As the door clapped shut, Isabel and Thomas pulled themselves up on their elbows, both wide awake now, and stared at each other. He looks excited, Isabel thought, and knew his face was reflecting her own expression. Neither of them was really scared. The memory of King Edward's chivalrous soldiers was too recent for that, and they'd never seen any others.

   ‘I should go out,’ he said, drinking her in hungrily. ‘Join the patrols.’

   ‘No,’ she replied quickly. She put a hand on his arm. I don't want him doing anything dangerous, she thought. But she also knew she didn't want to be left alone in this house.

   ‘I must,’ he said, and for the first time she saw what he might look like once his youth had passed: calm and decisive, as if he'd been relieved of all the uncertainties of his youth. It took her breath away. Feeling almost giddy with what she thought must be the first pang of real love, she looked down, feeling ashamed, listening in silence as he went on: ‘I'm a good marksman.’ He looked at her, almost pleadingly. ‘I want you to be proud of me.’

   She nodded, reluctantly accepting his choice. Very tenderly, he raised her face to his.

   He'd gone before she realised she hadn't remembered to say a prayer over him or whisper a word of love. She set off downstairs alone to face Alice Claver.

   The first rush of closing shutters and barring doors and dragging chests in front of them and drawing water and bringing in all the loaves and cured meat they could lay hands on in the pantries left them breathless and hot. It was only after that, while they sat in the half-dark they were to stay in for the best part of the next two weeks, that the fear set in and they got cold. First it was just Isabel and Alice Claver and three serving girls in the parlour, shivering and hugging themselves despite the summer swelter; but then, a few hours later, Anne Pratte came too, banging at the door to be let in with none of her usual timidity, bringing life back into the room.

   William Pratte was in charge of the Old Jewry patrol. He'd dropped his wife at Catte Street as he set off for the riverside with his muster of amateur archers. ‘Thomas will have joined him, don't you fret,’ Anne Pratte said comfortably to both Alice Claver and Isabel, settling herself down on a bench with her sewing. Isabel was relieved to see that, just as Thomas's stock had risen because he'd been so eager to go out and defend his women and his city, her own enemy status was becoming fuzzy in this artificial twilight.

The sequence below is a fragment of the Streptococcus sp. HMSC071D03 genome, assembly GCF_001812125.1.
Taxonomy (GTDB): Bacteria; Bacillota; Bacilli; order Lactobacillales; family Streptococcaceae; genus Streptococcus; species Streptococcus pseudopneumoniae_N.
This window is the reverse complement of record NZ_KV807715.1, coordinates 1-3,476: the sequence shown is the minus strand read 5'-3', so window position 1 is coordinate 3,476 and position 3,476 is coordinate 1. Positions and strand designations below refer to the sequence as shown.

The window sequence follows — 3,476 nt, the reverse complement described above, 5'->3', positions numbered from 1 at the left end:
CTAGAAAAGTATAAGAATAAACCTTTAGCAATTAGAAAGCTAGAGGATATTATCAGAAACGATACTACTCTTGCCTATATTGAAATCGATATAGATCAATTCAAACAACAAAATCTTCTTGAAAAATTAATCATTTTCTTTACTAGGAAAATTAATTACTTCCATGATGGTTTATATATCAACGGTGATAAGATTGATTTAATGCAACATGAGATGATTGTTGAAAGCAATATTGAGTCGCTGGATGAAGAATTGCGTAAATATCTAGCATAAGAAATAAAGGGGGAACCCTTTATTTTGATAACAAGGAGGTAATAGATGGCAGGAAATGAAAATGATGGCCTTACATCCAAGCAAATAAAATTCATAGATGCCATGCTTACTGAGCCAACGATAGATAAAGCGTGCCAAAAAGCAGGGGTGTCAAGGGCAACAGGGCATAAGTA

Anne Pratte's calm astonished Isabel. Even from the relative safety of Catte Street, well back from the Thames, you could hear the explosions and the crash of riverside buildings falling. The Bastard of Fauconberg's Lancastrian troops were trying to rescue King Henry from the Tower; the pirates from Kent and Essex with him just wanted to run riot through London with their clubs and pitchforks. Every thudding footstep outside might be the first of them, and you could do nothing about it except pray. Each booming hit sent a shudder through the nearby streets. Not just because of the windows cracking, or the falling pewterware, but because of the dirty black tide of dread that comes over all human flesh at the realisation that it is soft and pink and defenceless against death. Yet even when one of the serving girls began whimpering, and Alice Claver, grey-faced in the grey light, was muttering prayers under her breath, and Isabel had her eyes tight shut, willing herself not to lose her dignity but feeling the dark tide coming close to overwhelming her, Anne Pratte carried on sewing and grumbling. Isabel admired her for it. It somehow helped keep the fear at bay.

   ‘Knights in shining armour indeed,’ Anne Pratte said crossly, early on, biting off a thread as though it were an advancing Lancastrian's head, so fiercely that her floppy turkey neck quivered. ‘The laws of chivalry, my foot. I don't care what they say about warfare being a noble art. This is just fighting. Bullies with weapons, and us caught in the middle.’

   Naturally, in the circumstances she spent a lot of those twilit days complaining about the Lancastrians. But she was catholic in her dislikes. She had bad things to say about the Yorks too. King Edward's womanising got short shrift. So did his grasping queen, Elizabeth Woodville, (‘not a drop of royal blood in her body, that one; but more than enough pure ambition to make up for it … a beauty, of course, but harder than diamonds’) who enjoyed the exercise of power so much that she kept every princess of the blood royal standing for three silent hours at every meal. ‘Just because she can,’ Anne Pratte finished triumphantly.

   She didn't have much time for King Edward's brothers either. The Duke of Clarence, who'd gone over to the Earl of Warwick's side and married his daughter, Isabel Neville, in the misguided hope Warwick would think that reason enough to make him king, was an opportunist and, worse, a ‘nasty little traitor who's no better than he ought to be’.

   As for the younger brother, the Duke of Gloucester (an eighteen-year-old veteran whom Isabel remembered John Lambert describing with awestruck reverence after seeing him at King Edward's Mass in April), in Anne Pratte's view he was an out-and-out thief. He'd kidnapped an elderly noblewoman and forced her to sign away her lands. Anne Pratte had heard the story from Sir John Risley, a Knight of the Body for whom she was making some silk pieces. ‘Sir John says the old countess thought the duke would kill her if she refused. So she did it. Wept a lot, of course. But she had no choice. She's got nothing any more, Sir John says; she's taking in sewing to pay the nuns. And when Sir John asked the King the other day whether he thought it would be a good investment for him to buy the house from Gloucester, he said the King just squirmed with embarrassment. “Don't touch it, Risley,” he said. “Don't touch it.” He knows his brother stole it all right.’